The Daily Signal posted an article today about the immediate impact of the tax cuts recently passed by Congress.
I would like to remind people of what happened the in the 1980’s when President Reagan and Congress passed major tax cuts.
According to a Washington Post article April 10, 2015:
…the government’s budget numbers show that tax receipts expanded from $517 billion in 1980 to $909 billion in 1988 — close to a 75 percent change (25 percent after inflation),” Moore (Stephen Moore of The Heritage Foundation) wrote.
We checked the historical records of the White House budget office, and those numbers are right. But it’s devoid of important context.
First of all, revenues as a percentage of gross domestic product (GDP), which is the best way to compare across years, dropped from 19.1 percent in 1981 to a low of 16.9 percent in 1984, before rebounding slightly to 17.8 percent in 1989. One reason the deficit soared during Reagan’s term is because spending went up as a share of the economy and revenues went down.
A HeraldNet article of December 15, 2012 reminds us that President Reagan made a deal with the Democrats that included spending cuts as well as tax cuts. Conventional wisdom concerning that deal was that for every dollar in tax cuts there would be a three dollar cut in spending. Unfortunately, the Democrats never kept their end of that bargain.
The HeraldNet article reports the plan:
Here’s the actual breakdown of the three-year agreement, according to a June 1982 chart prepared by the GOP-controlled Senate Budget Committee staff, which appears in the 1989 book “The Deficit and the Public Interest,” by Joseph White and Aaron B. Wildavsky. (Note: The numbers represent reductions from anticipated outlays.)
$98.3 billion (26 percent)
Defense cuts: $26.4 billion (7 percent)
Nondefense cuts: $34.8 billion (9.1 percent)
Entitlement cuts: $30.8 billion (8.1 percent)
Other reductions/offsets: $7.8 billion (2 percent)
Freeze federal pay raise: $26.1 billion (6.9 percent)
Management savings: $46.6 billion (12.3 percent)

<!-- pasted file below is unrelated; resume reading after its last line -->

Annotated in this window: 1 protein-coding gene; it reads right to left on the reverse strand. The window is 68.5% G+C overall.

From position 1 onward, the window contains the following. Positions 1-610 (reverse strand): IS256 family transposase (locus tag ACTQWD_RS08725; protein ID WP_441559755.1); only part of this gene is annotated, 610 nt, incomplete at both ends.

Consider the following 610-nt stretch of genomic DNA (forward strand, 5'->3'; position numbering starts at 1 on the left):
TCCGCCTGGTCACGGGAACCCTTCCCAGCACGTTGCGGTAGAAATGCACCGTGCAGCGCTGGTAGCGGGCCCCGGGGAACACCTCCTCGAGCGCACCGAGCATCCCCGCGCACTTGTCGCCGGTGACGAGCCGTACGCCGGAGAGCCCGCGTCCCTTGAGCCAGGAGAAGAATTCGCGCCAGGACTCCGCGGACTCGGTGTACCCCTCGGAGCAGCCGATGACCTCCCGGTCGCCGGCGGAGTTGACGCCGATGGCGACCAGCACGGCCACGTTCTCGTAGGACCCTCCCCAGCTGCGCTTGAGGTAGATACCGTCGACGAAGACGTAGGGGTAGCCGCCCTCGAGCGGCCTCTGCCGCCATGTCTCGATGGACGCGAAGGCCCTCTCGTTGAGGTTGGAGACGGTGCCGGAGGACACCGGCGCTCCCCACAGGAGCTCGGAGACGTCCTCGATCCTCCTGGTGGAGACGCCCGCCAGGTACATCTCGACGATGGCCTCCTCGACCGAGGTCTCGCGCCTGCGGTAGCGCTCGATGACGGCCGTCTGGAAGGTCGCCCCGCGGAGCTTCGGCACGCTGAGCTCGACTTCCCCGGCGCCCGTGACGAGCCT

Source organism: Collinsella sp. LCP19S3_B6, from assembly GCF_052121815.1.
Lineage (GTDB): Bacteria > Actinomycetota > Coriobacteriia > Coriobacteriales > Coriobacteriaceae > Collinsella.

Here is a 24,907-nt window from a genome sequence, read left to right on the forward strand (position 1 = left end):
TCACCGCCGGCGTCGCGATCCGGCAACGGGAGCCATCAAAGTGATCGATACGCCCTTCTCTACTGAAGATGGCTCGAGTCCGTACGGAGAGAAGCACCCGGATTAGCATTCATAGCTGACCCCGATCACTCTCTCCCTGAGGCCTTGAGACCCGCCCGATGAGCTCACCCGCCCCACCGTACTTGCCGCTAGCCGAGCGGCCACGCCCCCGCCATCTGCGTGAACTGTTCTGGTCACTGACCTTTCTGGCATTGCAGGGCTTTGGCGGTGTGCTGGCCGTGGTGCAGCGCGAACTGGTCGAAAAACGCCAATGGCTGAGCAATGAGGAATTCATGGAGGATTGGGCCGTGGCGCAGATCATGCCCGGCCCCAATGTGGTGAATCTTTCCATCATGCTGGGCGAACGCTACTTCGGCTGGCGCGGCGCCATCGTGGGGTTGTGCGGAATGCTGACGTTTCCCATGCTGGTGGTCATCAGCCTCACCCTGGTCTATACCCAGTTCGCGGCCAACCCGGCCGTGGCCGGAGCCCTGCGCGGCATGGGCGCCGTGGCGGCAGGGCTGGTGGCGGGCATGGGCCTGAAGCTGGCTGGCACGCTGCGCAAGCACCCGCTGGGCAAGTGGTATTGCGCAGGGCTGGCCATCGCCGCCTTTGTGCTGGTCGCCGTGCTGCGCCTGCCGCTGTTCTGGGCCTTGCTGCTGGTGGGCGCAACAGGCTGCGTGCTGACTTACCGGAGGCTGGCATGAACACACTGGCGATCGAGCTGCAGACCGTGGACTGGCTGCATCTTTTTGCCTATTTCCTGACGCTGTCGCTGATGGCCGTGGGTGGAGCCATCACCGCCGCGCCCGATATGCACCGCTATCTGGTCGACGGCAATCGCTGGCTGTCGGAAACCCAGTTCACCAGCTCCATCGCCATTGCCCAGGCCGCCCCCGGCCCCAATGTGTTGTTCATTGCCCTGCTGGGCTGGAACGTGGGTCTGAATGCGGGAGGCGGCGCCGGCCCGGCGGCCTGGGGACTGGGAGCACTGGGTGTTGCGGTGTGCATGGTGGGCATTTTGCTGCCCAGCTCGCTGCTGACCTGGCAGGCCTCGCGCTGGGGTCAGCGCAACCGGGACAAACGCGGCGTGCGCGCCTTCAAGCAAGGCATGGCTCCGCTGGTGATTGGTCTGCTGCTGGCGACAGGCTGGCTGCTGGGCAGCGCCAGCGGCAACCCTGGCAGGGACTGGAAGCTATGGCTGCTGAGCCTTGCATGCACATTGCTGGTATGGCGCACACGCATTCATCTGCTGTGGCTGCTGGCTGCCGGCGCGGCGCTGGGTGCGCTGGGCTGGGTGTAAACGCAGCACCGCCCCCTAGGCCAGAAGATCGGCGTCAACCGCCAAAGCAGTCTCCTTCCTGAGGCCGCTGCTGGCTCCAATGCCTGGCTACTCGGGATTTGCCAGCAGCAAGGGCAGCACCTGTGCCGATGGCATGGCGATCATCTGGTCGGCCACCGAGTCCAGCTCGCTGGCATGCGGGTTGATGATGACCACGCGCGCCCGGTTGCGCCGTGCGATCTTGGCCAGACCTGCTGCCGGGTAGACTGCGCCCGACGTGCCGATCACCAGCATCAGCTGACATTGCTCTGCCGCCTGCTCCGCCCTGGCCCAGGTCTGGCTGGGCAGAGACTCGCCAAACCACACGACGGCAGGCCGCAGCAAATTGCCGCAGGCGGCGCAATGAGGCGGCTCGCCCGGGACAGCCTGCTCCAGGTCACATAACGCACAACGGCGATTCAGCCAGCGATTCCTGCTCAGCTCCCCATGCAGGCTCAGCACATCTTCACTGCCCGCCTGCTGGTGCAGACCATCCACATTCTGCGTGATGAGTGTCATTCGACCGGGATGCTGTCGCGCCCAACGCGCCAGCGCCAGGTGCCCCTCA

Net interest: $107.7 billion (28.4 percent)
Total non-revenue:$280.2 billion (74 percent)
Total: $378.5 billion
…At best, the spending savings that Congress could deliver, including defense cuts, amounted to a 1:1 ratio.
As Congress debates spending, we can hope that they will not repeat this mistake. Increased government revenues due to tax cuts should not lead to increased federal spending.
So far the results of the recent tax cut have been positive.
The article at The Daily Signal reports:
More businesses are announcing bonuses, higher minimum wages, and new benefits for employees after passage by Congress of Republicans’ tax reform bill.
An email from House Speaker Paul Ryan’s press office highlights 33 businesses—including Aflac, Associated Bank, and PNC Bank—that have announced raises, bonuses, and other improvements for employees.
In moves that may defuse efforts to mandate higher minimum wages across the nation, at least nine of the 33 businesses announced they are boosting their minimum wage for thousands of workers to $15 or more an hour.
The article at The Daily Signal includes a partial list of companies offering benefits to their employees as a result of the tax cut. The article also includes a link to a complete list.
All working Americans have many reasons to celebrate the tax bill.